People with disabilities, Spencer said, are incredibly innovative, resilient, and productive people because they have to be — they live in a world that was not created for them. Their innovative capabilities far outperform those without disabilities because innovation is a part of their day-to-day life. As employees, people with disabilities bring that same critical and innovative thinking to their workplaces.

Also, Spencer added, companies who hire people with disabilities have reported that productivity goes up and turnover rates go down. This is likely because hiring people with disabilities shows that an organization is open and willing to give all an opportunity — this makes people feel good internally and externally, Spencer said. People want to support inclusive companies as both employees and consumers.

How to Breakdown Bias and Leverage Diverse Talent in the Workplace

As individuals, we have a lot of work to do, Spencer said. Unfortunately, he continued, we live in a society that accepts barriers because it’s too hard or expensive to change them. Change starts by educating yourself, he said, learning about the barriers different communities face in our society, and by acknowledging how each of us, as individuals, uphold those barriers. Once we’ve engaged in this work, he continued, then we can actually start breaking those barriers down together.

The workplace is the easiest place to start, Spencer said. Bring in trainers and give employees the opportunity to listen and learn from others. This builds empathy, he continued, which is the foundation to building more equitable spaces. Then teams can look internally and determine what gaps exist within the workplace, and how we can fix them.

The pandemic, Spencer added, actually showed us that creative solutions are far more possible and accessible than previously thought. He actually felt more united with people during the pandemic. For the first time, he said, all of us experienced a lack of access to something because of a force none of us had control over. This is what disabled people face every day.

For so long, Spencer continued, people with disabilities requested to work virtually as their accommodation and companies said no because “it wasn’t possible.” Well, the pandemic proved that wrong, Spencer said. Of course, there were challenges, he continued, but we were able to work through them. The pandemic showed us that anything is possible.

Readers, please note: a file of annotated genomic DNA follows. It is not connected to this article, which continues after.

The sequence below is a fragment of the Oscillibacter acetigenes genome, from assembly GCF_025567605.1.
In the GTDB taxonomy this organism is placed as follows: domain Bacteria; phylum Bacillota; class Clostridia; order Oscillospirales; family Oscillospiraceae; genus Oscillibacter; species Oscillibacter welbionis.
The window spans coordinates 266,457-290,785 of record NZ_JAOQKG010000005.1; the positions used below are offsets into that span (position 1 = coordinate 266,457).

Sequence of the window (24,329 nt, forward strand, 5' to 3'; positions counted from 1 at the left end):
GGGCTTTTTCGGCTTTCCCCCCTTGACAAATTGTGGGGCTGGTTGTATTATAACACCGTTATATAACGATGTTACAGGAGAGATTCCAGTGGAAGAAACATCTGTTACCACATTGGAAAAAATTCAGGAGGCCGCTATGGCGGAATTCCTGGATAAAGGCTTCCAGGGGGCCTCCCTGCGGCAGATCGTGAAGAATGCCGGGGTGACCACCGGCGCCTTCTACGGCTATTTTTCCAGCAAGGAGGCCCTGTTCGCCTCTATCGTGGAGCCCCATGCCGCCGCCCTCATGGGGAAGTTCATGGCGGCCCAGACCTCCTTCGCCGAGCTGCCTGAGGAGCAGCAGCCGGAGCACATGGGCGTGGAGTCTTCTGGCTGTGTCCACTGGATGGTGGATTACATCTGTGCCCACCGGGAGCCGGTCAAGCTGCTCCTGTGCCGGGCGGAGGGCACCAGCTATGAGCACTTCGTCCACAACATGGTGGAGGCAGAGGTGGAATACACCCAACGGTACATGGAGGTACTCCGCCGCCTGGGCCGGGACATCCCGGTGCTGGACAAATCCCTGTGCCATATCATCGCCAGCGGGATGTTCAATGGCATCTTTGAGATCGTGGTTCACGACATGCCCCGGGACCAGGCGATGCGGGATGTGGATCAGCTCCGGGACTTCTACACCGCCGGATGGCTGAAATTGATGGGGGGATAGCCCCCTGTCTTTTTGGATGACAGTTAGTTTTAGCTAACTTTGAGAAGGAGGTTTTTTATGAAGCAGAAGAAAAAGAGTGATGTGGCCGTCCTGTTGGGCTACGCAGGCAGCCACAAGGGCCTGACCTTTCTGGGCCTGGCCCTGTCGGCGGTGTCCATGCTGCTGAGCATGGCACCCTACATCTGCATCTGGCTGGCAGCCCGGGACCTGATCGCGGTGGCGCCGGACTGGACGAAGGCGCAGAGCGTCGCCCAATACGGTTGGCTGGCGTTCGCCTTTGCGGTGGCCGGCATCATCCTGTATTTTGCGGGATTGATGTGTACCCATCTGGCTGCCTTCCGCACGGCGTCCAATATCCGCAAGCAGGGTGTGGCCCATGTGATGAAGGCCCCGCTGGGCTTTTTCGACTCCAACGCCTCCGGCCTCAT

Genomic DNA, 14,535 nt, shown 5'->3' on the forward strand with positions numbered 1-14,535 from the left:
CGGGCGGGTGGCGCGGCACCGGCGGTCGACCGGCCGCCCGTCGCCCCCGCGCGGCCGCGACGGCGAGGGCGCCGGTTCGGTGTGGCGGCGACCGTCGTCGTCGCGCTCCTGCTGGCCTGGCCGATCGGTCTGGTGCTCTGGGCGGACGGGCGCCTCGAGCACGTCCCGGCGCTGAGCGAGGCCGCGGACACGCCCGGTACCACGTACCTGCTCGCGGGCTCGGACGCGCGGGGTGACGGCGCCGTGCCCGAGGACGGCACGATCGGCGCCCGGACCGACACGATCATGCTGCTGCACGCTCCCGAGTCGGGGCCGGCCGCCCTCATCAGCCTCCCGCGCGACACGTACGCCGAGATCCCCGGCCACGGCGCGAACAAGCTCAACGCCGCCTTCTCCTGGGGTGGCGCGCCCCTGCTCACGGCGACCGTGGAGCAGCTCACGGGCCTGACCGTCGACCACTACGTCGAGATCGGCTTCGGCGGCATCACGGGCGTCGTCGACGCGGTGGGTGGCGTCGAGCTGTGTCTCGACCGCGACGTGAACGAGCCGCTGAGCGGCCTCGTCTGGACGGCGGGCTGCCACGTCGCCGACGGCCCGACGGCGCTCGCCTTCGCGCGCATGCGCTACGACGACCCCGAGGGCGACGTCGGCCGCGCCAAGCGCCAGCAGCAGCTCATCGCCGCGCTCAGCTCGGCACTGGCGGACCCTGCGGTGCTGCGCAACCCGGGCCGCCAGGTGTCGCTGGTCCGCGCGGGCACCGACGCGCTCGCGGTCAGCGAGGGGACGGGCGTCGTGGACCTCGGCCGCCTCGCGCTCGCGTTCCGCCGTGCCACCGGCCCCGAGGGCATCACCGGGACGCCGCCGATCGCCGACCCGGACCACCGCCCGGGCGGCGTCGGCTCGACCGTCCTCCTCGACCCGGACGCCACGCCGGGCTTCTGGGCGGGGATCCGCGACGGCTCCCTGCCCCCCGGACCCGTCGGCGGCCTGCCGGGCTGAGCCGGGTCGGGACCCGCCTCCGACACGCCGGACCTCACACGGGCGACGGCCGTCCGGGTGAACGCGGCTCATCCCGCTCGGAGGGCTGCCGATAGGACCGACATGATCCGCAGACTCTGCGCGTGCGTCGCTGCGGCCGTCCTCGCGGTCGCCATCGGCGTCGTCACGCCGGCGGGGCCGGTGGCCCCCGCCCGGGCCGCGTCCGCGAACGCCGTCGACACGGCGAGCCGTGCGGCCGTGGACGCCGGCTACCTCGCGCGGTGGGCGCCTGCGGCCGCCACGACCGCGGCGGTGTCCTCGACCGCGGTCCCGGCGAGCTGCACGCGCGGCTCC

Actions that may seem simple to you, Spencer added, can mean the world to others. Right before the pandemic, Spencer and his friends went to a new restaurant on a busy Friday night. They waited for a table to open up and grabbed one as soon as they could. Not long after they sat down, a manager approached their table. They assumed that the table must be reserved and they were about to get kicked out. Instead, the manager apologized. The restaurant’s accessible washroom was out of order. He was so sorry for the inconvenience. He checked with the neighbouring restaurant and their accessible washroom was up and running, and they agreed that Spencer could use it if he needed to.

This was one of the first times, Spencer said, that a person outside of his close community recognized a barrier, acknowledged it, and proactively helped him find a solution.

At the end of the day, Spencer said, everyone just wants an equal chance. The disabled community spends most of their lives fighting for just that — an equal chance. Hear more from Spencer in the video below:

As a globally renowned speaker, Spencer West infuses his talks with humour and humility. His words and actions have encouraged millions to stand up, face challenges, and embrace change, all while instilling hope and empowering leaders to motivate others to create positive change. 

Interested in learning more about Spencer and what he can bring to your next event? Email us at [email protected].